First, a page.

In the beginning, Franzi, who now works with many other people on the ML team at Cradle, was not only developing the first version of the company’s sequence generation pipeline but also acting as the company’s very first office manager. As we reminisce on the early days - which feel like long ago, but are merely 2 years in the past -, it’s obvious that she is proud of and enjoyed all the hustle that was required, not just to build the first product, but also to organize company events, set up the first office in Zurich, and even create the occasional LinkedIn post. 

Of course now things are much different: the ML team has grown, and people can mostly focus on research or refining the pipeline and making it more robust, and Franzi is no longer the company’s event coordinator. “Even so, the company culture remains similar to the early days, and the sense of community fostered by having fun together carries over into working together every day.”


A role model for women

I’m not surprised that the company’s first engineer was a woman. This is also something that is incredibly important to Franzi. As our coffee cups were running dry and we were closing up our chat for the day, Franzi adopted a serious and passionate tone.

“I admire every woman in the space because I myself know how hard it can be to power through,” Franzi said with an earnest look in her eye. “It’s really important that companies think more about it because it’s not just due to girls not signing up for computer science. There still is implicit bias and a lot of work to be done to make diverse groups feel like they belong. It is slowly moving in the right direction, and my contribution to the solution is to just try to be a good role model for other women and girls.”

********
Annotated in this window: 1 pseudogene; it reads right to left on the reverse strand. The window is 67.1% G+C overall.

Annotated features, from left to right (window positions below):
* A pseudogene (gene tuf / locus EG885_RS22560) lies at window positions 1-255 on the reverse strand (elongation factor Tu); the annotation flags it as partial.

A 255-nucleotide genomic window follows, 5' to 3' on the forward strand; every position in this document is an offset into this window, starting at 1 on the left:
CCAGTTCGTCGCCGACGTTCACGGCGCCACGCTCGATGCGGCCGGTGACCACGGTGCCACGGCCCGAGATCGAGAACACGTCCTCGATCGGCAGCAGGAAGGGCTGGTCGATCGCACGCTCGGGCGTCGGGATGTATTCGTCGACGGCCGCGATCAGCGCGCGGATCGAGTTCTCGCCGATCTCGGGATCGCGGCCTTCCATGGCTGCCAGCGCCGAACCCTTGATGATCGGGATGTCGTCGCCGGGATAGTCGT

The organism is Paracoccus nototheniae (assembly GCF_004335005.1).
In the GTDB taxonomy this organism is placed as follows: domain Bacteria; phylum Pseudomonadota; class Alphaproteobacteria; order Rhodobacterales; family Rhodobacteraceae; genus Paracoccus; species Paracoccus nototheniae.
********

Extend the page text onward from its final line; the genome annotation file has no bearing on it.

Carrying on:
“I admire every woman in the space because I myself know how hard it can be to power through”

My conversation with Franzi left a smile on my face. Her passion for her work and for supporting women in computer science was infectious. If her goal is to be a role model, she’s knocking it out of the park, and I can’t wait to see what she helps Cradle achieve in the coming months and years.